Sunday, September 18, 2011

Mad love

Being interviewed by the media
during our protest in front of Congress
No, this is not an X or even and R-rated blog post. Sorry if I got your hopes up. But I am deeply, madly, passionately in love with the community radio movement. This reverie was inspired by just having received a phone call from one of the sweetest people on the entire planet, Julian Velasquez from Estereo Maya Princess Ixmucané, the community radio station in Momostenango.  I realize I am sounding like a teenager, but so be it. At least I'm not dotting my i's with little hearts (I'm sure there's an emoticon for that but thankfully I don't know it and don't have time to figure it out) and ending every sentence with multiple exclamation points.
Inside the station at Todos Santos Cuchumatán
Julian just called to say hello, to see how I was doing, and to wish me well. A few days ago my friend Oswaldo, who works at the radio station La Voz del Pueblo (the people's voice) in San Miguel Ixtahuacán, San Marcos, also called just to say hello. These calls are touching; sometimes I feel very isolated here in my casita (little house) in my little town, and I am warmed by my friends' gestures of caring. Also, these gestures are especially meaningful as nearly all of them use pre-paid phones, which means that they pay for airtime every time they make a call, and so calling me means expending scarce resources.
Oswaldo (l) and Noe (r) from La Voz del Pueblo
San Miguel Ixtahuacán, San Marcos
I fairly regularly chat via Facebook with Oswaldo, Noe (also from La Voz del Pueblo), folks from Radio Universitaria in San Marcos, and several of the people from Radio Ixchel in Sumpango, and more occasionally with the people from Xob'il Yol in Todos Santos. They are all deeply committed to their communities, deeply committed to the fight for freedom of expression, deeply committed to environmental and social justice issues... so what's not to love?  During this electoral season, we have exchanged information about what has been going on in our respective communities, bemoaned the results, discussed politics in general, tried to give each other some encouragement.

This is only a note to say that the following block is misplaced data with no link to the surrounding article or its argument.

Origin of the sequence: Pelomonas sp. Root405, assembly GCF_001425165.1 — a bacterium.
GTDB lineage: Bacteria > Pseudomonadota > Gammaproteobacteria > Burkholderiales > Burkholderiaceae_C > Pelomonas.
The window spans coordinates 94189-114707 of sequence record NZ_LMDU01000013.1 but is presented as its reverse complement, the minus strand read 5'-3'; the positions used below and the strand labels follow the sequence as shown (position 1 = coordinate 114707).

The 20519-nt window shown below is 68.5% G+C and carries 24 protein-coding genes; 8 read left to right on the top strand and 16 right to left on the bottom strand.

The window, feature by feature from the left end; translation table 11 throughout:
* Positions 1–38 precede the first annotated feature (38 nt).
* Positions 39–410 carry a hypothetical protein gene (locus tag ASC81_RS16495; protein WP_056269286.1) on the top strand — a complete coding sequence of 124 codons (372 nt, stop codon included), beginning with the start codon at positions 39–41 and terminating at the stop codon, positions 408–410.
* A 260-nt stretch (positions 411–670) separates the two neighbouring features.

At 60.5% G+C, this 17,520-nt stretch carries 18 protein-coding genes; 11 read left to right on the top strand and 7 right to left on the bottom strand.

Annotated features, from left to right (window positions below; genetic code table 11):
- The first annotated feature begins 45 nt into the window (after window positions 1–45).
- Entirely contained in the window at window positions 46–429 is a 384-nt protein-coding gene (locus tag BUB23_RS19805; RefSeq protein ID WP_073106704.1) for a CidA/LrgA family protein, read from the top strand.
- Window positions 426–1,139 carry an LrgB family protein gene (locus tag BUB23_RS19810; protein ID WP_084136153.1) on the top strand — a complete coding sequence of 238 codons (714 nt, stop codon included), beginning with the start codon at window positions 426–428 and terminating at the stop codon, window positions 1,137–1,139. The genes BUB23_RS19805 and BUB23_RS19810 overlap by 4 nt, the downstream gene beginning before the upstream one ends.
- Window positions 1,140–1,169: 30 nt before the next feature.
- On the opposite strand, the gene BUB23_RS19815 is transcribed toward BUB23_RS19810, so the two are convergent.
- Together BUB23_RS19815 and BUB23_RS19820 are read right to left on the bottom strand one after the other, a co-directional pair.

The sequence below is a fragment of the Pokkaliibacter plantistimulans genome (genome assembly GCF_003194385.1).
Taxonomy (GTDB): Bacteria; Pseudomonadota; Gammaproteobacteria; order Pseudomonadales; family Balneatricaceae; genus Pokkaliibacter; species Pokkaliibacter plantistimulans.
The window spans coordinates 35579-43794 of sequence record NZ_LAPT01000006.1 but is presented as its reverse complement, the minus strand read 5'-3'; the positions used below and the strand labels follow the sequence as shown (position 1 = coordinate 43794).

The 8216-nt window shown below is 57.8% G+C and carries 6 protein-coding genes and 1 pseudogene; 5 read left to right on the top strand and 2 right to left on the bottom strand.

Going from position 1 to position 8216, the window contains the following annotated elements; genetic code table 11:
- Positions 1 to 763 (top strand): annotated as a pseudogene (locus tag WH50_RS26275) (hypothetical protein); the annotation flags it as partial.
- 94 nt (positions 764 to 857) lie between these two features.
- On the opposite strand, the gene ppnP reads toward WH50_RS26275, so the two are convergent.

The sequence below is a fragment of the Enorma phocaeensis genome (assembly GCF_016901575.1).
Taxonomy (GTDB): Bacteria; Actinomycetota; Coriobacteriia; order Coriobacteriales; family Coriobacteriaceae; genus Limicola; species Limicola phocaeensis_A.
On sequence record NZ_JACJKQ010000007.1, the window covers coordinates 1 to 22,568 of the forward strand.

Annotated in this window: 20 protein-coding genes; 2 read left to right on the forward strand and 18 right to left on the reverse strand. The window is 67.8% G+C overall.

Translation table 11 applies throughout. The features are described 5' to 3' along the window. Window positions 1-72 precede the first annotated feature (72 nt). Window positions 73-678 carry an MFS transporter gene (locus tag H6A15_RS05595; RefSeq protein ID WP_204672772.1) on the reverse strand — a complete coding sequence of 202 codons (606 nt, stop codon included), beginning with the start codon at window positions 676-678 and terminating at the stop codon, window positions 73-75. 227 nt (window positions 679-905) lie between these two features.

Nicolasa from Xob'il Yol (Todos Santos) protesting
for freedom of expression in front of the Congress
But what has been most important to me has been feeling as though I am part of a movement, and a community. Several of the photos that accompany this entry were taken during an action in front of the Congress of the Republic: we covered our mouths with black bands to symbolize the lack of freedom of expression, as the goal was to pressure Congress to pass a law granting legal status to community radio stations (we currently operate outside of the categories contained in existing legislation: many of us make a point of saying that we are not illegal, but a-legal). So, here are some compañeros and compañeras with whom I can go out into the streets and protest!

I am already making plans to come back here next year (you could have seen that one coming a mile away, right?), and to start working on a book about community radio (more about that later as we flesh the idea out; it will be done collaboratively, to the extent possible, with some of the leading figures in the community radio movement).  Additionally, they are all, each in his or her own way, beautiful human beings -- generous, caring, warm, eager to share and eager to make connections.  I am looking forward to making visits to several of these stations in the next months, to conduct some interviews and some participant observation.

So, Oswaldo, Nicolasa, Rosendo, Tino, Anselmo, Angelica, Julian, Noe, Valentín, Mario, Edvin, and others: love you deeply, love you madly!

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